creation of a new city within an organized borough if essential city services can be
provided more efficiently or more effectively by an existing organized borough on an
areawide basis, non-areawide basis, or through an existing borough service area.
That limitation reflects the fact that local
government principles in Alaska's constitution view a borough
with no city governments as the ideal
structure for delivery of local services. The drafters of
the Local Government Article of Alaska's Constitution "viewed the long-term relationships between the borough and the city
as a gradual evolution to unified government." (Final Report on Borough
Government, p. 17, Alaska Legislative Council and the Local
The express purpose of the Local Government
Article is to "provide for maximum local self-government with a minimum of local government
units, and to prevent duplication of tax-levying jurisdictions." (Alaska
Constitution, Article X, Section 1) The Alaska Supreme Court
held with respect to
combining city and borough governments through unification
that: "Unification is consistent with the purpose
expressed in article X, section 1 of minimizing the number of local government units."
It is worth mentioning that the Task Force
on Governmental Roles, established by the 1991 Legislature
under SCS CS HCR 17 to
examine state policies regarding local government concluded
as follows: "Unification of borough and city administrations
should be encouraged wherever possible to provide for more efficient and cost-effective
Alaskans have embraced the constitutional
principles encouraging the combination of city and borough
governments. Consider, for example,
that in 1970, about half of the people who lived within an
organized borough also lived within a city government.
Today, the figure is about 18% - the number of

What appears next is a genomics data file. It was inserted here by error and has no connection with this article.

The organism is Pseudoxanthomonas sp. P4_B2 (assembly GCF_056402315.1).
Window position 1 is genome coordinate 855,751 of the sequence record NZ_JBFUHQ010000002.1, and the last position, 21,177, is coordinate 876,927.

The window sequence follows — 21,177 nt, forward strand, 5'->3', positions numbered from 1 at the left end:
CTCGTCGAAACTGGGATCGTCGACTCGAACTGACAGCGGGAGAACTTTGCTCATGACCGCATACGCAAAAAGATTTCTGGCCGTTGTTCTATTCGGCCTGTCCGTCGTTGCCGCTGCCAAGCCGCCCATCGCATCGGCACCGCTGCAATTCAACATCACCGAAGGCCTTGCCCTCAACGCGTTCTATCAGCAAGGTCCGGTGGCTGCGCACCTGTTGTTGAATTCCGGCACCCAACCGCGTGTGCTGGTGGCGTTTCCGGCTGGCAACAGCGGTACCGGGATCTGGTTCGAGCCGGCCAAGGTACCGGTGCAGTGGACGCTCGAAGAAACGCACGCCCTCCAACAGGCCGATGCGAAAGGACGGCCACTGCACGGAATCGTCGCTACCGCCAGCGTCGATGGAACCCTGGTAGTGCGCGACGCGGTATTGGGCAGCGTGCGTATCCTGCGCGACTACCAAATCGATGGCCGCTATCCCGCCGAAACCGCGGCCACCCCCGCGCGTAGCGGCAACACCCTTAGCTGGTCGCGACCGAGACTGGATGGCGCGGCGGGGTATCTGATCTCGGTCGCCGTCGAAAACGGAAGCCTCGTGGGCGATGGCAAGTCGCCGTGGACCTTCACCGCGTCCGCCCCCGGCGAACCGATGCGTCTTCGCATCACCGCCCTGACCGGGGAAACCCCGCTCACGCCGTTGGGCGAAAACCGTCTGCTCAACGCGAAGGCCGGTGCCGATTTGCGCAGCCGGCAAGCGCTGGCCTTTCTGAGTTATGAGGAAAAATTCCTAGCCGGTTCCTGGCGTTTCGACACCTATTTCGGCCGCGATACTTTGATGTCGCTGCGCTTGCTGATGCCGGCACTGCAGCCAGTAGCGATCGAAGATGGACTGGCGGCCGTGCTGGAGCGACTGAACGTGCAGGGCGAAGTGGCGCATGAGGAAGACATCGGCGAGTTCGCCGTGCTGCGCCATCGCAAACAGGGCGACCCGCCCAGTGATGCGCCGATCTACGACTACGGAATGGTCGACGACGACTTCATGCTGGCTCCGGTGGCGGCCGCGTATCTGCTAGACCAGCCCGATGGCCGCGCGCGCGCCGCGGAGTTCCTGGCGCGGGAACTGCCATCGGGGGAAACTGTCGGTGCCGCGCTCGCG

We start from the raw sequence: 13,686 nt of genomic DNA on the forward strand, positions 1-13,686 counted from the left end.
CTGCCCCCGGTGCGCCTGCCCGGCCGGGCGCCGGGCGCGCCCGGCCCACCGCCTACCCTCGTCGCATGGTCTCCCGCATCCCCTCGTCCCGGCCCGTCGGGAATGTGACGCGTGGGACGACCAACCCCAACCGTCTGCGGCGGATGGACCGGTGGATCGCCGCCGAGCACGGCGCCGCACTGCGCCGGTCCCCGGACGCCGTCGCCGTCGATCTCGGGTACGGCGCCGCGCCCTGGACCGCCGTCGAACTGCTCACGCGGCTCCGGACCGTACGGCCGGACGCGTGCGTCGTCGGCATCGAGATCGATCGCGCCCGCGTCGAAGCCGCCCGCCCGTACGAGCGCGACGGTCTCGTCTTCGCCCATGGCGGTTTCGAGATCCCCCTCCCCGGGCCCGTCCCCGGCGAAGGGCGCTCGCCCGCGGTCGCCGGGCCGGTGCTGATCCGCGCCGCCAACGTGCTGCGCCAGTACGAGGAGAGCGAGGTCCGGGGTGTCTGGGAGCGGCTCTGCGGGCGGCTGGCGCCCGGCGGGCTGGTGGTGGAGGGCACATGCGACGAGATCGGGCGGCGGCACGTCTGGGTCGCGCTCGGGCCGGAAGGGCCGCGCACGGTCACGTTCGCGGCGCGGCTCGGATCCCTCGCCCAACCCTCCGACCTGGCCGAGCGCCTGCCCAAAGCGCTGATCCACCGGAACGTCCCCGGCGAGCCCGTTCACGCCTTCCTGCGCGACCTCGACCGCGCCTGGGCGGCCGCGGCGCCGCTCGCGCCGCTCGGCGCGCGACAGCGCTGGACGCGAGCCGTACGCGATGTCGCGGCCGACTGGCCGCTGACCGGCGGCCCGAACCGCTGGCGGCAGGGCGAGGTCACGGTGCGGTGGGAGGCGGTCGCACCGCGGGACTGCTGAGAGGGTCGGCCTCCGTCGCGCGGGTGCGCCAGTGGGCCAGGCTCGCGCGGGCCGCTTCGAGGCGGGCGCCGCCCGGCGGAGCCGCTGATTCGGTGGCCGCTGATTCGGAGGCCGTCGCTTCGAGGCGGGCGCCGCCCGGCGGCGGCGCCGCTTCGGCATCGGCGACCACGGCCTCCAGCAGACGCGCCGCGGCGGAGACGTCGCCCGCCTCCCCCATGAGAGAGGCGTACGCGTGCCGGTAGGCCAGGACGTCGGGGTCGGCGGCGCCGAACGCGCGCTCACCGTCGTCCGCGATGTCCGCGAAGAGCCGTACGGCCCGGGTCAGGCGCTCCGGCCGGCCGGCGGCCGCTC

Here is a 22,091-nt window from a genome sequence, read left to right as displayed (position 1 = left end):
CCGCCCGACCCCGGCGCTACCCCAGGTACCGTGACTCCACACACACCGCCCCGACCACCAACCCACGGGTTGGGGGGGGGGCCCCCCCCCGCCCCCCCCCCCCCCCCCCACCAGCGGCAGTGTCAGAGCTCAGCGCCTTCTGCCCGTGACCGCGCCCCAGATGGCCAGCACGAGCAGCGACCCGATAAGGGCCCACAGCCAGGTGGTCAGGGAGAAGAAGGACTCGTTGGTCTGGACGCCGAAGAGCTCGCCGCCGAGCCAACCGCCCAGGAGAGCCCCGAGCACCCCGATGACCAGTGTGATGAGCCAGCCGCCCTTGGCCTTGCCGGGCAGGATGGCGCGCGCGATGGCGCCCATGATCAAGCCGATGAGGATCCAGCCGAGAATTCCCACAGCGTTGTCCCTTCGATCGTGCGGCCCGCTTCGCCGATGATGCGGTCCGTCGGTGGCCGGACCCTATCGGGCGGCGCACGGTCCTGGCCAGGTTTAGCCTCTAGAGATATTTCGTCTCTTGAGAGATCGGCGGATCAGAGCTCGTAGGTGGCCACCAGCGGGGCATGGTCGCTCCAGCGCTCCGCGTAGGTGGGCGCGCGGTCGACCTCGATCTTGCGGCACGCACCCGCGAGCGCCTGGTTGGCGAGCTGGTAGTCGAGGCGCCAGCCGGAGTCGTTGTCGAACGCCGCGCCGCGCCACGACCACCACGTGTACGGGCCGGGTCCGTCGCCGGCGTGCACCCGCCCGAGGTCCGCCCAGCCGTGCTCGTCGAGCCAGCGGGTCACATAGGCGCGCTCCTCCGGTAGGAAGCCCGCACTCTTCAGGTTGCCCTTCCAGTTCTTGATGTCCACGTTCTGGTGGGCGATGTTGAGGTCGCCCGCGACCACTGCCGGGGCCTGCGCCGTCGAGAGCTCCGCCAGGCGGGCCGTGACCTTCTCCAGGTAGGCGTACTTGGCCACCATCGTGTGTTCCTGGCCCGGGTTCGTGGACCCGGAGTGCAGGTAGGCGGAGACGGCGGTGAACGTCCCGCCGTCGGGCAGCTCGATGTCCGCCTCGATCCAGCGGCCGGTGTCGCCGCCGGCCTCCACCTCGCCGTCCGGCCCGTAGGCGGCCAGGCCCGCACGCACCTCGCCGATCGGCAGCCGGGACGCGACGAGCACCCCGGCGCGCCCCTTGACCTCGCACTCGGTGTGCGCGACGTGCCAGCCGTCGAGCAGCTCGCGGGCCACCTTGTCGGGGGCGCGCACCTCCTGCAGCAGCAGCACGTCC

Alaskans within both a city and borough declined by approximately
two-thirds since 1970.
Another limitation in state law on the creation of a
new city concerns the possibility of receiving services through annexation to an
existing city. If annexation is viable, a new city cannot be formed.
In addition to need for a city government, a
proposed city must also have enough of an economy to support the proposed city
government. Also, the population of the community must be large and stable enough.
A community must have at least 400 permanent residents to be approved for
incorporation as a first class or home-rule city. The boundaries of the proposed
city must also meet the standards in the law.
Residents of unincorporated communities in the
unorganized borough often have an easier test to show a need for a city government.
Constitution - Article X
- Section 1. Purpose and Construction,
local self-government, local government units.
- Section 2. Local self-government
powers, taxing authority.
- Section 5. Service Areas,
incorporation to encompass proposed service area.
- Section 7. Cities.
- Section 12. Boundaries.
- Section 14. Agency to advise
and assist local governments.
29.05.011. Incorporation of a city, incorporation standards.
- AS 29.05.021. Limitations
on incorporation of a city, annexation.
- AS 29.05.060. Petition, required
information, maps, proposed operating budget, signatures,
- AS 29.05.070. Review, deficient
- AS 29.05.080. Investigation,
Commerce informational meetings, notice.
- AS 29.05.090. Hearing, public
- AS 29.05.100. Decision, LBC
amendment/conditions, decision criteria, appeal under the
Administrative Procedures Act.
- AS 29.05.110. Incorporation
election, notification to director of elections, election
on incorporation, municipal officials, voter qualifications,
- AS 29.05.120. Election of
initial officials, nomination form, elections supervisor,
terms in office.
- AS 29.05.130. Integration
of special districts and service areas, time limit, fees,
- AS 29.05.140. Transition,
time limit; effect of ordinances, rules, and procedures;
- AS 29.05.150. Challenge of
legality, time limit.
- AS 29.05.180. Organization
grants, disbursement timeline.
- AS 44.33.810. Local Boundary
Commission, appointment. (See Current